There are a couple of studies of particular note relating to age and step/stride length. In a 2000 study in the Journal of Applied Physiology, Professor Paul DeVita and his colleague Tibor Hortobagyi set out to examine the joint torques and powers of young and elderly adults walking at the same speed. They discovered that the older people get, the less they use the muscles in their ankles to make each stride, and the more they use the muscles around their hips. Stride length was found to be 4% shorter in elderly adult walkers compared with young adults. 3
In a follow-up study published in Medicine & Science in Sports & Exercise in 2016, Dr. DeVita and his team looked to examine the biomechanics of a set of healthy, recreational runners between the ages of 23 and 59. As participants ran at their regular training pace, motion and force data were captured, and the data were then analyzed and correlated with age. 4
Their research findings suggest that with each passing year, a runner's stride length and speed decrease by an average of 0.33%. By the time a 20-year-old runner reaches the age of 80, their stride length may have decreased by as much as 20%.
How many steps is enough?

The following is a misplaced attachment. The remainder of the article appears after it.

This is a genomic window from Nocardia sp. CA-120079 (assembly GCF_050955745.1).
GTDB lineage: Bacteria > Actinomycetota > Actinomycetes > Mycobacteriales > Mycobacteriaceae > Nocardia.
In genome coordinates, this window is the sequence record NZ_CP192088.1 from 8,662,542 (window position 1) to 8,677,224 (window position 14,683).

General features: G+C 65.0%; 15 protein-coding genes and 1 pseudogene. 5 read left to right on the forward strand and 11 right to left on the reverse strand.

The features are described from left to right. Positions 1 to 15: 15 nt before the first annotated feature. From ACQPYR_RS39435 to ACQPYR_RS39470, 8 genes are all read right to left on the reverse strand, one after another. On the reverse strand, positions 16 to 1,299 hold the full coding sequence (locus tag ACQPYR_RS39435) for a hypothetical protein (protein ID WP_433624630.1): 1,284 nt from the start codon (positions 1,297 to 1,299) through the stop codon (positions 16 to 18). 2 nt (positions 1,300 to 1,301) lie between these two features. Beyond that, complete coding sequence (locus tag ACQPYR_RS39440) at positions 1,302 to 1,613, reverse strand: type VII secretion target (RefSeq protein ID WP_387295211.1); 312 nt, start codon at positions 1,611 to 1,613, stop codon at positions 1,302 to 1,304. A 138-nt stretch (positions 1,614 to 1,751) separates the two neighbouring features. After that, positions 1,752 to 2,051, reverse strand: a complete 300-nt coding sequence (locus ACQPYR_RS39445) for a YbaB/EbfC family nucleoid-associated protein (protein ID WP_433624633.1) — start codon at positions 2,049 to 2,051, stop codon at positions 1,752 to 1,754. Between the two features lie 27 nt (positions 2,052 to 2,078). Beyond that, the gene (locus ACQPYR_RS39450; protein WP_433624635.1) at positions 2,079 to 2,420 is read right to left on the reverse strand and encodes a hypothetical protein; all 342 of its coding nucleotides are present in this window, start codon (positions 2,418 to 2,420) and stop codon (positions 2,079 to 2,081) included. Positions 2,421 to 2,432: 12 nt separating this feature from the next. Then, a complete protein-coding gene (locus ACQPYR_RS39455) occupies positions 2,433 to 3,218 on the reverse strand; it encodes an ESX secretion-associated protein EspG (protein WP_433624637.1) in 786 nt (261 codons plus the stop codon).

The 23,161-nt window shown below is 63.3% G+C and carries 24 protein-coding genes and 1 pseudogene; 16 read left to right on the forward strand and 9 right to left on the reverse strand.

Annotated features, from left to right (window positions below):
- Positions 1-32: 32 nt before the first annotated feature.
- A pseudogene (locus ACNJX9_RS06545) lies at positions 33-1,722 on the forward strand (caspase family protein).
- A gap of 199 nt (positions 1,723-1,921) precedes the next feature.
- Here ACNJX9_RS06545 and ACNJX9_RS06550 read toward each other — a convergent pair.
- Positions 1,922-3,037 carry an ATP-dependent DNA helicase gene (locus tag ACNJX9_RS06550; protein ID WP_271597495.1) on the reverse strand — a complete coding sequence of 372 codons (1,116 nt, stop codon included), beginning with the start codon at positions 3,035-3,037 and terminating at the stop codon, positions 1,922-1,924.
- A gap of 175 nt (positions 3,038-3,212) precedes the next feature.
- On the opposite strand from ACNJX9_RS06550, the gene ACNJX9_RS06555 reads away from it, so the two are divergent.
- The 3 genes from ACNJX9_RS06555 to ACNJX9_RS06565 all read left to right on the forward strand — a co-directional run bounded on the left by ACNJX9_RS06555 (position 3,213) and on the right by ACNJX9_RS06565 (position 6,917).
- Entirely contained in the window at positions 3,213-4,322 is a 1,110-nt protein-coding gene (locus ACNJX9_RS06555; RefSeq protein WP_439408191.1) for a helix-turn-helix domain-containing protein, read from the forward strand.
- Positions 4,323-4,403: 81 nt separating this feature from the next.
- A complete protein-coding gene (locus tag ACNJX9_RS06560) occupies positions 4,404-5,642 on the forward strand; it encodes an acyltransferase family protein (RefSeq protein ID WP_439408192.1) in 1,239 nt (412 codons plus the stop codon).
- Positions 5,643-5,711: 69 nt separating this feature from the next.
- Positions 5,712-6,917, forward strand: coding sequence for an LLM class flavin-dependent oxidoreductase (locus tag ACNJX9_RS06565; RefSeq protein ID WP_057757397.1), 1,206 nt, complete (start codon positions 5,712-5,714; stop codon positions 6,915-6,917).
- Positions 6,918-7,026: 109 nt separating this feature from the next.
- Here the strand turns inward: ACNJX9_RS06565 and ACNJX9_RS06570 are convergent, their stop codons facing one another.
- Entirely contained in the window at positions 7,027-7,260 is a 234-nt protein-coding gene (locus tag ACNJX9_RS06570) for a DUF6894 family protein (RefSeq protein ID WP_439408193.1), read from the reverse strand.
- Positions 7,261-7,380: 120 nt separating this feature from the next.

You'll likely have heard the adage of taking 10,000 steps a day to help maintain a healthy lifestyle. You may not know that this message originated from a series of Japanese marketing campaigns run around the time of the 1964 Tokyo Olympics. Spotting an increased focus on fitness and exercise in the general population, Dr Yoshiro Hatano introduced a pedometer called the Manpo-kei (which translates to 10,000 step meter) in 1965. The 10,000 steps concept took off and gradually spread worldwide as an achievable daily target for maintaining good health. However, there has never been any great science behind it.
Until recently, step numbers have not been the focus of many studies into exercise and health. Research instead focussed on time in different activity intensities, such as light, moderate and vigorous. However, the rise of technology has meant that steps are being seen as a more intuitive measurement for people. And so we're beginning to see studies looking at step counts. In November 2021, a study published in the Journal of Internal Medicine found that a figure of 7,500 steps is associated with lower risk of early death. 8
In addition to this, another 2021 study of 2,110 adults, with an average follow-up of 10.8 years, found that participants who took at least 7,000 steps per day had a 50% to 70% lower risk of mortality compared with those taking fewer than 7,000 steps per day. The study, published in JAMA, suggests that "higher daily step volume was associated with a lower risk of premature all-cause mortality among Black and White middle-aged women and men." 9